So you just bought a refurbished home?
Congratulations! There is nothing quite as cool as living in a home with some serious history behind it. However, to truly get in the spirit of the time your home was created, you’ll probably want to decorate it accurately. Here is where window treatments come in.
Whether soft, delicate lace panels or solid interior shutters, great window covering helps add a pop of décor to any space while protecting the privacy of your indoor space by obscuring the view from outside. Great window treatments also help with energy efficiency, blocking out unwanted drafts from old windows during the cold winters or stopping the sun from leaking in during the hotter months.
In The Architecture of Country Houses, a book by 1850s tastemaker A.J. Downing writers, “Nothing ‘furnishes’ a room so much as curtains to the window…not merely because they take away from the bareness of plain casings and subdue the glare of light, but because there are always pleasing and graceful lines in the folds of hanging drapery—even of the plainest material.”
Having well-thought-out cheapest blinds for windows can help tie a home together. However, getting the wrong ones can be seemingly off-putting for people who step foot into your home. Here are a few ideas for those who want to transform their period home into something historical and fantastic.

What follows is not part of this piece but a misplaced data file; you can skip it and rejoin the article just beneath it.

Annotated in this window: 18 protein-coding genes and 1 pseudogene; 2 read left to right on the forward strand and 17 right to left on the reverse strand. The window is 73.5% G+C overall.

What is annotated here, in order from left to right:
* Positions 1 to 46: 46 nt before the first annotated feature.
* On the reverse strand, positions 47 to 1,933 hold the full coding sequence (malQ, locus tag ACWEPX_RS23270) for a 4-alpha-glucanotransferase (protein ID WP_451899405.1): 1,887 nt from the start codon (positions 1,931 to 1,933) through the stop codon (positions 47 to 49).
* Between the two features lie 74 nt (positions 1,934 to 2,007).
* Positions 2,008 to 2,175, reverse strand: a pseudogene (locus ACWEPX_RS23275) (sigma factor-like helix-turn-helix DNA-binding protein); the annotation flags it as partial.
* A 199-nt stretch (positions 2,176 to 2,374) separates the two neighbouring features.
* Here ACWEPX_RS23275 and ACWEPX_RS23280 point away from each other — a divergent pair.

Shutters have been around for thousands of years. Even the ancient Greek used shutters to protect their interiors, block out sunlight, and provide those in the home with ventilation. Shutters were very common in warmer parts of the world, particularly in the deep South. You’ll probably recognize these shutters with wide blades that open and close with the touch of a central rod.
Beyond refurbished homes, these types of “plantation shutters” are in a bit of a renaissance at this time. More and more we see them in newer and refurbished homes and they are near always available from window treatment manufacturers.
Plus, if you don’t want to spend the money on real wood shutters, which can be quite expensive, you can go for faux wood. Faux wood is very durable, easy to keep clean, and looks great.
Curtains were often used to protect those inside the house from drafts. Historians believe that the first incarnations of curtains in American homes were plain fabric panels. However, once European influence crept its way into the American lifestyle, window treatment received a total makeover. Curtains became longer, topped by gilded or painted wooden cornices and covered with embellishments.
To capture the look of that era with authenticity, you are going to need to spend a bit of money. We recommend looking for Victoria-era curtains made of velvet, rayon, lace, silk, or chintz.
Finding the Right Window Treatments For Your Vintage Home
Of course, you could move beyond the “what you’d expect” décor for your vintage home and go with something a bit more unique too, such as roller shades, see this wide range of cellular shades blackout, wooden Venetian blinds, or lace window coverings. Just make sure to do your research to find the right affordable blinds and look for your home!